A true story points to a universal truth about human beings: we learn best by watching how others behave.
President Calvin Coolidge once invited friends from his hometown to dine with him at the White House. Unsure of their table manners, the guests decided to imitate the president. They watched closely to see which utensils he used, what foods he ate and when.Their strategy seemed to succeed until coffee was served. Coolidge poured some coffee into his saucer. They did the same. He added sugar and cream. His guests did, too. Then the president bent over and put his saucer on the floor for the cat!
Like Coolidge's hometown guests, we, too, seem to learn best by imitation. Kids learn by observing parents when they are young, and by copying their peers as they grow older. In fact, parents should probably be less concerned about whether their children are paying attention to them and more worried about the fact that their kids are ALWAYS watching.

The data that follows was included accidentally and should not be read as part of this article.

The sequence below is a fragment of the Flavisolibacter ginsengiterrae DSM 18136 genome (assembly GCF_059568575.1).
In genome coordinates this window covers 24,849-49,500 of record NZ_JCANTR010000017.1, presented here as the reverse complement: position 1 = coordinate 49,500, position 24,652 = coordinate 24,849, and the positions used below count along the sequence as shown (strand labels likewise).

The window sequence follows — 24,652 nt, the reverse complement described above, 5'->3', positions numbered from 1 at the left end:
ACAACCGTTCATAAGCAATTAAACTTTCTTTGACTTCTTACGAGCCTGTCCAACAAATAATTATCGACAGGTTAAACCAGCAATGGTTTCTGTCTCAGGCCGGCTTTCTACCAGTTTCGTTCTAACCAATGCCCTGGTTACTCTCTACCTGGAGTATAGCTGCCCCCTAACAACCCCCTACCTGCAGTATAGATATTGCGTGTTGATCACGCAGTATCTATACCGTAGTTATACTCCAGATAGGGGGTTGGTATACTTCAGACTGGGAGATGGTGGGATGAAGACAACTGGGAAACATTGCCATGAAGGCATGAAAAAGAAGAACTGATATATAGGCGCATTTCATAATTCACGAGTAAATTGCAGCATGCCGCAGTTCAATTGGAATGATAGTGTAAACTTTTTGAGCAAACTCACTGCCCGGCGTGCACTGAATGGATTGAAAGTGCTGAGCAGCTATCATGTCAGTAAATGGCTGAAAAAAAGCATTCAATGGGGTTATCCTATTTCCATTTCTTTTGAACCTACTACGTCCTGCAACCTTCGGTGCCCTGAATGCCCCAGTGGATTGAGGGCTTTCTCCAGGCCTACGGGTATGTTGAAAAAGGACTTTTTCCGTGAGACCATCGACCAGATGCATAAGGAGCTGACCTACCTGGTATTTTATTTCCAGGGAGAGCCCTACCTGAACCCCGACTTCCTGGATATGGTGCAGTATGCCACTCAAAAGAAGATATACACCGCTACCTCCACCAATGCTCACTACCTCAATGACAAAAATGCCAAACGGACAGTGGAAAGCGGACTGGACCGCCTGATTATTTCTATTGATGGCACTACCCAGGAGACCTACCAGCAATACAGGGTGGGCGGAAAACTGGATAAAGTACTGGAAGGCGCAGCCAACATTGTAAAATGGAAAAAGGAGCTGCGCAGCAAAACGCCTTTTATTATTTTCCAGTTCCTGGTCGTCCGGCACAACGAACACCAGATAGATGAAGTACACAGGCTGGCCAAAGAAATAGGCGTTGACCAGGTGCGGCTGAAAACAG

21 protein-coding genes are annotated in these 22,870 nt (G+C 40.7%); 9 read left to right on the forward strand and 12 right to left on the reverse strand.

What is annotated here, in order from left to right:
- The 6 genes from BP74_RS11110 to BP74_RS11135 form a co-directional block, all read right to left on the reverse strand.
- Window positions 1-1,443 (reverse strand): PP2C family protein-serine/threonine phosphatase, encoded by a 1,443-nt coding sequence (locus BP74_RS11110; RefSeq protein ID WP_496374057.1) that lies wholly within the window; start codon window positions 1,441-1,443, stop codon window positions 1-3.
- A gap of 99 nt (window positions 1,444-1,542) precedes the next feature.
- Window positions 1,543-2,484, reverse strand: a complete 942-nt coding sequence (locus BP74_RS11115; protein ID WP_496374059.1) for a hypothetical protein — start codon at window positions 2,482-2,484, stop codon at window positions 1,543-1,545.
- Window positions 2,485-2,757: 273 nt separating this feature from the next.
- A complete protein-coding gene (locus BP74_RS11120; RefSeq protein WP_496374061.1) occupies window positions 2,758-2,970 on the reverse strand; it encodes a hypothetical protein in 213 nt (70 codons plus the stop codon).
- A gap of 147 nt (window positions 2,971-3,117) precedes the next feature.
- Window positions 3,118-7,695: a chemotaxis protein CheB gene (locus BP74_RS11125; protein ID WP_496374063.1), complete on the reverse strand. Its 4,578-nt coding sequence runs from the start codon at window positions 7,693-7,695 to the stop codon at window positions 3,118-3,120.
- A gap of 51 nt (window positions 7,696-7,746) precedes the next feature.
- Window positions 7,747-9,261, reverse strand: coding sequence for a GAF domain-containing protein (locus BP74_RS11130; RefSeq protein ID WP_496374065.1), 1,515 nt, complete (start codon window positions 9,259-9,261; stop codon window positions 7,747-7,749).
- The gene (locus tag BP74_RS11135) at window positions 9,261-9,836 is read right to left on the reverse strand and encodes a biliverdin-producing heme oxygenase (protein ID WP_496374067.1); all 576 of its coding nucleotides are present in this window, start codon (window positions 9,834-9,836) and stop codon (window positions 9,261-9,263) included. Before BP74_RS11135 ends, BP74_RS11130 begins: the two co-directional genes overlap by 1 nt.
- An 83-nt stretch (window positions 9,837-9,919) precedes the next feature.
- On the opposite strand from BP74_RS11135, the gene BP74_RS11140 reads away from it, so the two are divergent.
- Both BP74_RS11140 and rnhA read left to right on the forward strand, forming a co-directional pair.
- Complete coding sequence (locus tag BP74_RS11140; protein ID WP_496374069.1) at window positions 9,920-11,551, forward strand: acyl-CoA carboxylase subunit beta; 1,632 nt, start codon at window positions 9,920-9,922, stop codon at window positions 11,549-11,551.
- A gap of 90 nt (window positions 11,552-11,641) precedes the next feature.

They tell us that adults learn in much the same way. If you're struggling with your computer or want to learn to drive a car, you will be more successful if you have someone show you how to do it. You can always read the operator's manual and try to figure everything out yourself, but you will learn best by watching others and asking questions.
What if you want to become more self-confident, to organize your life, to be a better parent or to get along better with others? Again, we're told that the best way to learn these skills and attitudes is to find somebody who already is confident, or who is an effective parent or who has healthy attitudes and then mimic the traits you want to adopt. It is the easiest and quickest way to shape your life.
Just about ANY personality trait or skill can be learned: simply find it in someone you know and copy it. Then watch what happens.